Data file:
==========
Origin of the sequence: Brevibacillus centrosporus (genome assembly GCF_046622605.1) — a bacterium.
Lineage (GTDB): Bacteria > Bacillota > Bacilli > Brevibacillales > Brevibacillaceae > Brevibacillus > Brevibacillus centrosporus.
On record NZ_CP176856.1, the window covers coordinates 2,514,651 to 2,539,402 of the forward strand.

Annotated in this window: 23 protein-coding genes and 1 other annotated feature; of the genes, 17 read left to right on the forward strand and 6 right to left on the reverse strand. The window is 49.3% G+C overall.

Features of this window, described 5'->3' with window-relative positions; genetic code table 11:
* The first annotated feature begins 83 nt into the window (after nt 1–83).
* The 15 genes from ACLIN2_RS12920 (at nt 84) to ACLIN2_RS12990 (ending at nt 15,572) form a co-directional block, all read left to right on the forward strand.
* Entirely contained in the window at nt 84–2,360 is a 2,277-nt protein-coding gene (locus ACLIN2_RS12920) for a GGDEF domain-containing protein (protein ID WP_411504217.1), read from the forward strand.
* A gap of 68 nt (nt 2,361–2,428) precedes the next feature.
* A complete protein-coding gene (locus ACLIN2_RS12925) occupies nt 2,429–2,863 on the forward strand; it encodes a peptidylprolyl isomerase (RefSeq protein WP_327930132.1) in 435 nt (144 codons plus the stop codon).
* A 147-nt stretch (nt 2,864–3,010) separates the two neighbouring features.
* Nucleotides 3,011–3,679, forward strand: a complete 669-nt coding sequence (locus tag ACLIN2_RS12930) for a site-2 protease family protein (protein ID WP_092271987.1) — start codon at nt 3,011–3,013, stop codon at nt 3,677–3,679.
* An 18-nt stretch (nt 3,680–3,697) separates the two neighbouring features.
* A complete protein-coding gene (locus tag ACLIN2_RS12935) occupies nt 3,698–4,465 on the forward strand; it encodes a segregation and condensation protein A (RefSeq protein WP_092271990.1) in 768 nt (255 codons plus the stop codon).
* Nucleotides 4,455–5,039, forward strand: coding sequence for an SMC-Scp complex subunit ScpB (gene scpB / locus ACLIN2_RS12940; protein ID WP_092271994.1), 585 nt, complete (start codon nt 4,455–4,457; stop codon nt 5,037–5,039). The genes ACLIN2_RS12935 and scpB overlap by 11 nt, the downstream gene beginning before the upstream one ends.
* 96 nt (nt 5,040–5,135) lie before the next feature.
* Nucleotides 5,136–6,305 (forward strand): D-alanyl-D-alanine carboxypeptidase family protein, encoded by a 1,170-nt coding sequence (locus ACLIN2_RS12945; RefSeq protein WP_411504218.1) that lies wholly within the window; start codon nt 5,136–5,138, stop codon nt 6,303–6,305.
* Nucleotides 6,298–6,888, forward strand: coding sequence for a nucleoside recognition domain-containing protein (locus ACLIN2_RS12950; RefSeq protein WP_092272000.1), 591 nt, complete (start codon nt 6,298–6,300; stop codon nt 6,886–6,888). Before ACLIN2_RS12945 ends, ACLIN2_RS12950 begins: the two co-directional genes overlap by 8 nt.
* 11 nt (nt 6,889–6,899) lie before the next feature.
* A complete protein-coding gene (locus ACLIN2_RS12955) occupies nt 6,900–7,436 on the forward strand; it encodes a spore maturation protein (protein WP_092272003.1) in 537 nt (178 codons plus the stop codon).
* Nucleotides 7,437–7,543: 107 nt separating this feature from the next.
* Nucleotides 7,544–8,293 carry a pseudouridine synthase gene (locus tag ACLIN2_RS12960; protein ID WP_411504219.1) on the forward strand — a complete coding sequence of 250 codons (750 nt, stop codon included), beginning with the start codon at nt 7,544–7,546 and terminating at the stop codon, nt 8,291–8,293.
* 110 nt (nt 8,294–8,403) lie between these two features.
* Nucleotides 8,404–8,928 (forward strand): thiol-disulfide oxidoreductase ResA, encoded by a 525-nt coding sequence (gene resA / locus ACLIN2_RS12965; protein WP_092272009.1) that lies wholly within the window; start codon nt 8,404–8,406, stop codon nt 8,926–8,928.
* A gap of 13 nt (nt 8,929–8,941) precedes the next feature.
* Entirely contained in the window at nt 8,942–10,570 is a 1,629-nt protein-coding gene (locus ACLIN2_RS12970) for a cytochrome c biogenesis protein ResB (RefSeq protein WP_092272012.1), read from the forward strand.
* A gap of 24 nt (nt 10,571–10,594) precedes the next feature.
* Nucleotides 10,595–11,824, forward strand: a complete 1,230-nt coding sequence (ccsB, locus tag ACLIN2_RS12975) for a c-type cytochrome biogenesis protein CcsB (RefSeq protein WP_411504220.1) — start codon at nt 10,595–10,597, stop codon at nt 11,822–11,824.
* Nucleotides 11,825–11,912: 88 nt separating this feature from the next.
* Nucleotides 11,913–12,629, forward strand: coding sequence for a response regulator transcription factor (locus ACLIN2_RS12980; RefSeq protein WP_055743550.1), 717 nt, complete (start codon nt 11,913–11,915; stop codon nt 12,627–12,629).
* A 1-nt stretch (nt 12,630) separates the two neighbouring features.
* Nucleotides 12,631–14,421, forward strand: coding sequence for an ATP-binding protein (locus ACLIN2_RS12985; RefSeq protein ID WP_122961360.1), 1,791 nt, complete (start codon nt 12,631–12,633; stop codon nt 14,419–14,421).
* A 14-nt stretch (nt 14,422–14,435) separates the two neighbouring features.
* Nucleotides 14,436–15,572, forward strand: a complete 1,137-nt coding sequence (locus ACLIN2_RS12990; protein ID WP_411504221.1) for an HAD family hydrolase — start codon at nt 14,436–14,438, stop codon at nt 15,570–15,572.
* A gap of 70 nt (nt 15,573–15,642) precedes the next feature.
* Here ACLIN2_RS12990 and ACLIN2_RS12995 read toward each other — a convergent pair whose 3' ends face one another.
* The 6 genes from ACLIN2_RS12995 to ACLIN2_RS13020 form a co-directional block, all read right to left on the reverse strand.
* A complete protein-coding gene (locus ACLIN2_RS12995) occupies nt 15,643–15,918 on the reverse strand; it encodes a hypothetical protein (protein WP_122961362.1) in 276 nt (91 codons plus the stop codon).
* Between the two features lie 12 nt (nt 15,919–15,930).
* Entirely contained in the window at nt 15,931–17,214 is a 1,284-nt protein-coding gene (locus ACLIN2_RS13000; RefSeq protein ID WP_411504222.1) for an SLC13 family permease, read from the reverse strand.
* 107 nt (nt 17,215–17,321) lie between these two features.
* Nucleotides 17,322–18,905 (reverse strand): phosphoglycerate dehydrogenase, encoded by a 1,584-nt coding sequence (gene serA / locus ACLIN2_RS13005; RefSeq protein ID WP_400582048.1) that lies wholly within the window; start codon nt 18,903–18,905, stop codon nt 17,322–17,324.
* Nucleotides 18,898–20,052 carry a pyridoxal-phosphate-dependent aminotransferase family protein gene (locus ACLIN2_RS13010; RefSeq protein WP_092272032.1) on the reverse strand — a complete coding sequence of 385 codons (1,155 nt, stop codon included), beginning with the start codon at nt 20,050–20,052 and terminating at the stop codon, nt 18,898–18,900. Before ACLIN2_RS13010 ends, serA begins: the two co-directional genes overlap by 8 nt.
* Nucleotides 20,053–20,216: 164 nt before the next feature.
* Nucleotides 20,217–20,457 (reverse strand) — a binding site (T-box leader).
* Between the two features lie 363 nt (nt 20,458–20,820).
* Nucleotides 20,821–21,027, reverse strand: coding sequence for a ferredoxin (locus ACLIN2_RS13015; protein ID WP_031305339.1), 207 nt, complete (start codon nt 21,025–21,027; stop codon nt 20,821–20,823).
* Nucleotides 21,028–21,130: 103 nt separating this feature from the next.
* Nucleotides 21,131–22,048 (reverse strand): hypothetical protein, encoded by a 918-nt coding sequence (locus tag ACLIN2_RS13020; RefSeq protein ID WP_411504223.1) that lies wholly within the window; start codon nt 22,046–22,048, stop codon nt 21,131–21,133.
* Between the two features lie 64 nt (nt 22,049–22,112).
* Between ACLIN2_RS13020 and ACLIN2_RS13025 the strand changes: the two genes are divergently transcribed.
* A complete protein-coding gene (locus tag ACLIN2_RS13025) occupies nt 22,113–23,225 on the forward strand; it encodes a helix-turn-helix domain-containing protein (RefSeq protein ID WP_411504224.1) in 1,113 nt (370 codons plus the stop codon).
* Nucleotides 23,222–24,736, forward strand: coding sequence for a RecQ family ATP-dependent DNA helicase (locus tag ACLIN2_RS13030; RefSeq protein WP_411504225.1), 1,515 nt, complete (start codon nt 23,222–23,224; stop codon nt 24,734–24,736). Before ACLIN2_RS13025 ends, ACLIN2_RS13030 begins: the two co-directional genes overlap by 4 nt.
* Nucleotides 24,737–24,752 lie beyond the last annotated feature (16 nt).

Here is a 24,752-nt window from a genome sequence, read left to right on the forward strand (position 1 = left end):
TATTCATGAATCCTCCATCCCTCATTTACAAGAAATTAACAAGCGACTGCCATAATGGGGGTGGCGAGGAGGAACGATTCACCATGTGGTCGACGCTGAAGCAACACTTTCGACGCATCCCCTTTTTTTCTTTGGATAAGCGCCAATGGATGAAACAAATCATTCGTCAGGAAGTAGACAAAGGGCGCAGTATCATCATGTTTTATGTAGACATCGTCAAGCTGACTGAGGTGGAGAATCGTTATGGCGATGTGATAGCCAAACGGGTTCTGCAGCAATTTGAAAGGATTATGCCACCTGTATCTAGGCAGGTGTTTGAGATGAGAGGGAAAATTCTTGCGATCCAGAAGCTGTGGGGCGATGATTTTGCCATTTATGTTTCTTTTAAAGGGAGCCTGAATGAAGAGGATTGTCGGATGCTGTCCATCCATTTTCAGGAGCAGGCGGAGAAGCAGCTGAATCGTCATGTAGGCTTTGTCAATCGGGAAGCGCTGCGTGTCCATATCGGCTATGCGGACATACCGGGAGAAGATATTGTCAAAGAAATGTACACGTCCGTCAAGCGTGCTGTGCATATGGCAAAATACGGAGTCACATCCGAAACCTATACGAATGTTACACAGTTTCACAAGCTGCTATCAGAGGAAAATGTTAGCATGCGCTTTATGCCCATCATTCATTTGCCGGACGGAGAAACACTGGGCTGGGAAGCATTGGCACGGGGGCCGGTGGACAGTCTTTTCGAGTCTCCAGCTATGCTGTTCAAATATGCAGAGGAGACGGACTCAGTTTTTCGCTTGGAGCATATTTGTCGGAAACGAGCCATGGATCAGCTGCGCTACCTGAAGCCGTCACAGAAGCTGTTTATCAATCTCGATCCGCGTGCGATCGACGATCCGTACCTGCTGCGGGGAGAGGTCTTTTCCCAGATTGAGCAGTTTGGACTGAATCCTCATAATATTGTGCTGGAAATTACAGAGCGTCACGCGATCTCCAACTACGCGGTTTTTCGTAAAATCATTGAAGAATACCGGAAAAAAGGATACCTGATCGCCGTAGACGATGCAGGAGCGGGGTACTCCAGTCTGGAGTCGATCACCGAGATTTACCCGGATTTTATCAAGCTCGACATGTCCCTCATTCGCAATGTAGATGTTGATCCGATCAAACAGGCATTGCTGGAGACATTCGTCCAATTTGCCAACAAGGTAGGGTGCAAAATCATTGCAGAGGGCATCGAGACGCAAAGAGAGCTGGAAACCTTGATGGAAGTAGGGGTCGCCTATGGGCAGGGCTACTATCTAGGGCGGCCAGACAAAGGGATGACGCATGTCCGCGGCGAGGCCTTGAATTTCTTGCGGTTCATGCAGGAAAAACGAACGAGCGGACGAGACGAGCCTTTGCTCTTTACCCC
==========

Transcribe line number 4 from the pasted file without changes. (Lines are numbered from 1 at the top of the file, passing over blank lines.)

Annotated in this window: 23 protein-coding genes and 1 other annotated feature; of the genes, 17 read left to right on the forward strand and 6 right to left on the reverse strand. The window is 49.3% G+C overall.